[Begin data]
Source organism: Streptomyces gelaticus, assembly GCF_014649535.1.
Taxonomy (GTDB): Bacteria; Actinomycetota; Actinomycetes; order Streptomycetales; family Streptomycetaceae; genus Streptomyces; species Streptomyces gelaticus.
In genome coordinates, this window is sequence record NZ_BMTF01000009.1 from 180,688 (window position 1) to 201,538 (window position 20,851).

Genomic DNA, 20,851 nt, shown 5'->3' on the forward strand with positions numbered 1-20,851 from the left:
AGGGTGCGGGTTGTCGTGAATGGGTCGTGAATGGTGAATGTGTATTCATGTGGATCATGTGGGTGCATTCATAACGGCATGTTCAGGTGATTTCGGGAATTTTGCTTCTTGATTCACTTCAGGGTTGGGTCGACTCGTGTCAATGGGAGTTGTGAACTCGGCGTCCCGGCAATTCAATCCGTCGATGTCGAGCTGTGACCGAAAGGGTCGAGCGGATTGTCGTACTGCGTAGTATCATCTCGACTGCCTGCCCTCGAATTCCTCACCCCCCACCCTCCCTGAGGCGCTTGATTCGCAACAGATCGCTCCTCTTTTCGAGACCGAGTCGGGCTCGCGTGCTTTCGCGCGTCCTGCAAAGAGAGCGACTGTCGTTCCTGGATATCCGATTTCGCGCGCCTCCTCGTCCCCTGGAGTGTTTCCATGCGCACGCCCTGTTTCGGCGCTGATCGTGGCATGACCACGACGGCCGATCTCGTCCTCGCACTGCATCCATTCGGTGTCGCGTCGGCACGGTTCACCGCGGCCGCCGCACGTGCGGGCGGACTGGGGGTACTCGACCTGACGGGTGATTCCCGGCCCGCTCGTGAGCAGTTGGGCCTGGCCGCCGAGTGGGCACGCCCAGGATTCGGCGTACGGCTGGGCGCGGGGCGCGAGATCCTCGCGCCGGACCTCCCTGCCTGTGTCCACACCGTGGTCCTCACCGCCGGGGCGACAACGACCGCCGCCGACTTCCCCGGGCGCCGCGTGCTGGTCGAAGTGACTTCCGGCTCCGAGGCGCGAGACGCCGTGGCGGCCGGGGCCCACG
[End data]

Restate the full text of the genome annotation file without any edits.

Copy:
Source organism: Streptomyces gelaticus, assembly GCF_014649535.1.
Taxonomy (GTDB): Bacteria; Actinomycetota; Actinomycetes; order Streptomycetales; family Streptomycetaceae; genus Streptomyces; species Streptomyces gelaticus.
In genome coordinates, this window is sequence record NZ_BMTF01000009.1 from 180,688 (window position 1) to 201,538 (window position 20,851).

Genomic DNA, 20,851 nt, shown 5'->3' on the forward strand with positions numbered 1-20,851 from the left:
AGGGTGCGGGTTGTCGTGAATGGGTCGTGAATGGTGAATGTGTATTCATGTGGATCATGTGGGTGCATTCATAACGGCATGTTCAGGTGATTTCGGGAATTTTGCTTCTTGATTCACTTCAGGGTTGGGTCGACTCGTGTCAATGGGAGTTGTGAACTCGGCGTCCCGGCAATTCAATCCGTCGATGTCGAGCTGTGACCGAAAGGGTCGAGCGGATTGTCGTACTGCGTAGTATCATCTCGACTGCCTGCCCTCGAATTCCTCACCCCCCACCCTCCCTGAGGCGCTTGATTCGCAACAGATCGCTCCTCTTTTCGAGACCGAGTCGGGCTCGCGTGCTTTCGCGCGTCCTGCAAAGAGAGCGACTGTCGTTCCTGGATATCCGATTTCGCGCGCCTCCTCGTCCCCTGGAGTGTTTCCATGCGCACGCCCTGTTTCGGCGCTGATCGTGGCATGACCACGACGGCCGATCTCGTCCTCGCACTGCATCCATTCGGTGTCGCGTCGGCACGGTTCACCGCGGCCGCCGCACGTGCGGGCGGACTGGGGGTACTCGACCTGACGGGTGATTCCCGGCCCGCTCGTGAGCAGTTGGGCCTGGCCGCCGAGTGGGCACGCCCAGGATTCGGCGTACGGCTGGGCGCGGGGCGCGAGATCCTCGCGCCGGACCTCCCTGCCTGTGTCCACACCGTGGTCCTCACCGCCGGGGCGACAACGACCGCCGCCGACTTCCCCGGGCGCCGCGTGCTGGTCGAAGTGACTTCCGGCTCCGAGGCGCGAGACGCCGTGGCGGCCGGGGCCCACG